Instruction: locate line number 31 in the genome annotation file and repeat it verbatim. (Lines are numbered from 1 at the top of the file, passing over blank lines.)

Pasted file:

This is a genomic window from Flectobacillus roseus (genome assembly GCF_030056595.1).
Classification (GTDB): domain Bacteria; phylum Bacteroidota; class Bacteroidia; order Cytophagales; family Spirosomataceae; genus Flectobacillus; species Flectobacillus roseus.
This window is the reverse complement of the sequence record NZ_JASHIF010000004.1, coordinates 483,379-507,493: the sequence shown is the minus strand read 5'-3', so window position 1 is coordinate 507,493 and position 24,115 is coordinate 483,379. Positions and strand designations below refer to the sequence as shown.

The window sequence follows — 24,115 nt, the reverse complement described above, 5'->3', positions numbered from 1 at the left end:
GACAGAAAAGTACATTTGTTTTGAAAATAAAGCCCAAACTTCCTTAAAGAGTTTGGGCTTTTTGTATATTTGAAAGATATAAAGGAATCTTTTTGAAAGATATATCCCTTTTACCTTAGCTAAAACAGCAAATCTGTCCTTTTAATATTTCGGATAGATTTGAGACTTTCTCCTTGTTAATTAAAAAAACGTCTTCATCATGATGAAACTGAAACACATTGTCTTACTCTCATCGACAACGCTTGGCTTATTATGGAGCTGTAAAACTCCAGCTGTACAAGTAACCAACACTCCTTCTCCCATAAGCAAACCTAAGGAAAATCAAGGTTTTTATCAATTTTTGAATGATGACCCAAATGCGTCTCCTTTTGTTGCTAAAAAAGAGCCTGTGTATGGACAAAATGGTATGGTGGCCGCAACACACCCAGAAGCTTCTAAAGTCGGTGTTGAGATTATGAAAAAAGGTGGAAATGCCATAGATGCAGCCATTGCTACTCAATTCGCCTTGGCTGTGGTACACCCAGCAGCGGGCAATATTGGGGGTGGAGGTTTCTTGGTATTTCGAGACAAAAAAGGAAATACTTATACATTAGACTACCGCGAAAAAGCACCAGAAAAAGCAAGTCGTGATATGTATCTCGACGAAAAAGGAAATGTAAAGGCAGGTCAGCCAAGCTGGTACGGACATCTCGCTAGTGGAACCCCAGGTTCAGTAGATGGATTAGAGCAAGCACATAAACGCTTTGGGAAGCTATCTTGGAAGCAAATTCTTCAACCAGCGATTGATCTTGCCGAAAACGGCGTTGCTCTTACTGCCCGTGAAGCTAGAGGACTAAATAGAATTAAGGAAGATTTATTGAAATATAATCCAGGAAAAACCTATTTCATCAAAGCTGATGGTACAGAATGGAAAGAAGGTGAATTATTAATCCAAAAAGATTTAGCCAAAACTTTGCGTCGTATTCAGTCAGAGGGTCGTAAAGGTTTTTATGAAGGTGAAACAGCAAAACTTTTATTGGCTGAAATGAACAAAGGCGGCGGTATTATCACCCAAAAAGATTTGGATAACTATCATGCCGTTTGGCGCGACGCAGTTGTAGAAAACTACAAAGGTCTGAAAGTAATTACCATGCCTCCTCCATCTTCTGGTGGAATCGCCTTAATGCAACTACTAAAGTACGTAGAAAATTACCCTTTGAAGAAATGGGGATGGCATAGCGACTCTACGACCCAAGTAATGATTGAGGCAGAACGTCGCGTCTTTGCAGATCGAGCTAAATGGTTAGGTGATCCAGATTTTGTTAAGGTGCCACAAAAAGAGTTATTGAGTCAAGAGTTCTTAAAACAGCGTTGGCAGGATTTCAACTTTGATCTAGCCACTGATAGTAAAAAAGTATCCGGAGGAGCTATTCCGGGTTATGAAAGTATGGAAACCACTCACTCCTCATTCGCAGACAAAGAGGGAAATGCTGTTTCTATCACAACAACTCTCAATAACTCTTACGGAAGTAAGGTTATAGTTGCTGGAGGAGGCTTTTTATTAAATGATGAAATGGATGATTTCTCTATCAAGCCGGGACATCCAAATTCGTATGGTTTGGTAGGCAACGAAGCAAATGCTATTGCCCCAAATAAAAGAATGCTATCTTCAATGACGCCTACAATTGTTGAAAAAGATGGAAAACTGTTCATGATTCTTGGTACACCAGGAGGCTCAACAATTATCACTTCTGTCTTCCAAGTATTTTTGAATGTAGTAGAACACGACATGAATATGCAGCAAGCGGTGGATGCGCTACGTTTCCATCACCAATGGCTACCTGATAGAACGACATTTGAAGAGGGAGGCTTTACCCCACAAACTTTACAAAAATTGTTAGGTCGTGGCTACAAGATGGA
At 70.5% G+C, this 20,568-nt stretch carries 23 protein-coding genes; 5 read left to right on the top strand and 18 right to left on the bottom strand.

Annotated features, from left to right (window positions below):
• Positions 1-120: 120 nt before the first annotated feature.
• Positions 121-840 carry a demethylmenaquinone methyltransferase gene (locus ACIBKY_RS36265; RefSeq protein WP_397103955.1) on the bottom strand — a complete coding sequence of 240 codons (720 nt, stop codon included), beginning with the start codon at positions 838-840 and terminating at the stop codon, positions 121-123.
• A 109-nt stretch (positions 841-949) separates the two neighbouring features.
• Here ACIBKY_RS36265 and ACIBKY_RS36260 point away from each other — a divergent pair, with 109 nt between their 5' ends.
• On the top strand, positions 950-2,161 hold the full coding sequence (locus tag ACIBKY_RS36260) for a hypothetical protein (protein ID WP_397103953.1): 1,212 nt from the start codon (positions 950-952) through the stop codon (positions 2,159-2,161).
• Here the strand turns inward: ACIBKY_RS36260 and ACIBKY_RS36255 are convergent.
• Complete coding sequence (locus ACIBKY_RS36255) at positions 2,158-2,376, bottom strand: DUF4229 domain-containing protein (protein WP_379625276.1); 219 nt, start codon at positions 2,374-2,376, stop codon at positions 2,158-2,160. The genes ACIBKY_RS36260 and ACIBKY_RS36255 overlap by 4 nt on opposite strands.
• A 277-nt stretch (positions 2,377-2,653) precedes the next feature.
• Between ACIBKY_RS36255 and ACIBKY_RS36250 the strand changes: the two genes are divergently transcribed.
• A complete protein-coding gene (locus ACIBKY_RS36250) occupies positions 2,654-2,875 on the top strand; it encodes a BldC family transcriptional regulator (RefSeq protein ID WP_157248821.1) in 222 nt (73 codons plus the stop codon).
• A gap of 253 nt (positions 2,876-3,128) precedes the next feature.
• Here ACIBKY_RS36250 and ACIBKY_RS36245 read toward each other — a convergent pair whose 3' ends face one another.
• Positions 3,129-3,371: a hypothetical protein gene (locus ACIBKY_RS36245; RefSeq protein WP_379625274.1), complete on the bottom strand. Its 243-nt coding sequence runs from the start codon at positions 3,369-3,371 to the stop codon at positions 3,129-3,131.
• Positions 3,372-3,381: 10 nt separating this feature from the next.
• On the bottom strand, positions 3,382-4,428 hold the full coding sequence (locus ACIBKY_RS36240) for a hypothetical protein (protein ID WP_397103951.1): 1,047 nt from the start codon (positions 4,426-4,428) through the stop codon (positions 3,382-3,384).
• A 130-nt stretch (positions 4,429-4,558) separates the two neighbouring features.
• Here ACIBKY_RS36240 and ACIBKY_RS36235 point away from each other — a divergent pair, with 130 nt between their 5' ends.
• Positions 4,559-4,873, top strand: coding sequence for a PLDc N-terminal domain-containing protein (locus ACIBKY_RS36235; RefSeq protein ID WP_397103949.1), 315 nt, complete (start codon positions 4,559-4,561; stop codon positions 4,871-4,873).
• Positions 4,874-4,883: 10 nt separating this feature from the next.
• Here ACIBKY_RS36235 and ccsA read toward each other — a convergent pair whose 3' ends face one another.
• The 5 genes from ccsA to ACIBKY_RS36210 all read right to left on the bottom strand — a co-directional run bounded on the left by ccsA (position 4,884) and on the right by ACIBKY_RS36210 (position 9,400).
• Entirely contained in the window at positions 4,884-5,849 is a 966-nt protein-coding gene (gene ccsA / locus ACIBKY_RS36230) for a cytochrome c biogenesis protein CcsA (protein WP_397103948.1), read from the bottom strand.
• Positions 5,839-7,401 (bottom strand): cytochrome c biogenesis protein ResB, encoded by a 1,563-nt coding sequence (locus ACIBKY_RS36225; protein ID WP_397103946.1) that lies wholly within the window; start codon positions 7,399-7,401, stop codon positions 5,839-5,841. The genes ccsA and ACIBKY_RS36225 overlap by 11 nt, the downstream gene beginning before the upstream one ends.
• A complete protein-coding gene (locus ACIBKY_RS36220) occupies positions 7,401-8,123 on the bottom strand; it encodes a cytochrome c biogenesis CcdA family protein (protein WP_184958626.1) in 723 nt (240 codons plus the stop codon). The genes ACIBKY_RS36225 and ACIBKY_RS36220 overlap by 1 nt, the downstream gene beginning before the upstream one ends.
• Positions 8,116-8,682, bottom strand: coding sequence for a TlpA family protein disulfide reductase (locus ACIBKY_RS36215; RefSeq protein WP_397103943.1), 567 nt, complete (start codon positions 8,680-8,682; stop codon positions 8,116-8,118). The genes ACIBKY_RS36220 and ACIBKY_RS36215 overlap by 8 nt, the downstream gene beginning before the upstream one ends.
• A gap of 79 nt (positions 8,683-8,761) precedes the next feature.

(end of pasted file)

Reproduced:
• A complete protein-coding gene (locus ACIBKY_RS36220) occupies positions 7,401-8,123 on the bottom strand; it encodes a cytochrome c biogenesis CcdA family protein (protein WP_184958626.1) in 723 nt (240 codons plus the stop codon). The genes ACIBKY_RS36225 and ACIBKY_RS36220 overlap by 1 nt, the downstream gene beginning before the upstream one ends.